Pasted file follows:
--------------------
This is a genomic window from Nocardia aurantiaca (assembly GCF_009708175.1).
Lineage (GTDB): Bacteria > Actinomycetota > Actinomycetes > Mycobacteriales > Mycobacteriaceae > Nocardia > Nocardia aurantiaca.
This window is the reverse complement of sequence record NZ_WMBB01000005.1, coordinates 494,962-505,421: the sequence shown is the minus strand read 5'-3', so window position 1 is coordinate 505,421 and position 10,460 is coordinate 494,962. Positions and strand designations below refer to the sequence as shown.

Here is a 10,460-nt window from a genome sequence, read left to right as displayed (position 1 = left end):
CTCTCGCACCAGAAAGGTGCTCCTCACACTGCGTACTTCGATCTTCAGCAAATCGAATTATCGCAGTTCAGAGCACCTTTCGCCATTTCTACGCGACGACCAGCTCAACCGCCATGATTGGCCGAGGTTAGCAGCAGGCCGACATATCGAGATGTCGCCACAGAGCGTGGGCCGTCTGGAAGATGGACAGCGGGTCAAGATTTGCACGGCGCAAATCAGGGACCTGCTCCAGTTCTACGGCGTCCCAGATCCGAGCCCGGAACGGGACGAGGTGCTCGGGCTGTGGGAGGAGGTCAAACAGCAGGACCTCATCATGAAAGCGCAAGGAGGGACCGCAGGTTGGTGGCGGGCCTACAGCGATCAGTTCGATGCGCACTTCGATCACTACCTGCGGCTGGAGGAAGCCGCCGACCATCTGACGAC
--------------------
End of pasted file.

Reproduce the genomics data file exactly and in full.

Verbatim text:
This is a genomic window from Nocardia aurantiaca (assembly GCF_009708175.1).
Lineage (GTDB): Bacteria > Actinomycetota > Actinomycetes > Mycobacteriales > Mycobacteriaceae > Nocardia > Nocardia aurantiaca.
This window is the reverse complement of sequence record NZ_WMBB01000005.1, coordinates 494,962-505,421: the sequence shown is the minus strand read 5'-3', so window position 1 is coordinate 505,421 and position 10,460 is coordinate 494,962. Positions and strand designations below refer to the sequence as shown.

Here is a 10,460-nt window from a genome sequence, read left to right as displayed (position 1 = left end):
CTCTCGCACCAGAAAGGTGCTCCTCACACTGCGTACTTCGATCTTCAGCAAATCGAATTATCGCAGTTCAGAGCACCTTTCGCCATTTCTACGCGACGACCAGCTCAACCGCCATGATTGGCCGAGGTTAGCAGCAGGCCGACATATCGAGATGTCGCCACAGAGCGTGGGCCGTCTGGAAGATGGACAGCGGGTCAAGATTTGCACGGCGCAAATCAGGGACCTGCTCCAGTTCTACGGCGTCCCAGATCCGAGCCCGGAACGGGACGAGGTGCTCGGGCTGTGGGAGGAGGTCAAACAGCAGGACCTCATCATGAAAGCGCAAGGAGGGACCGCAGGTTGGTGGCGGGCCTACAGCGATCAGTTCGATGCGCACTTCGATCACTACCTGCGGCTGGAGGAAGCCGCCGACCATCTGACGAC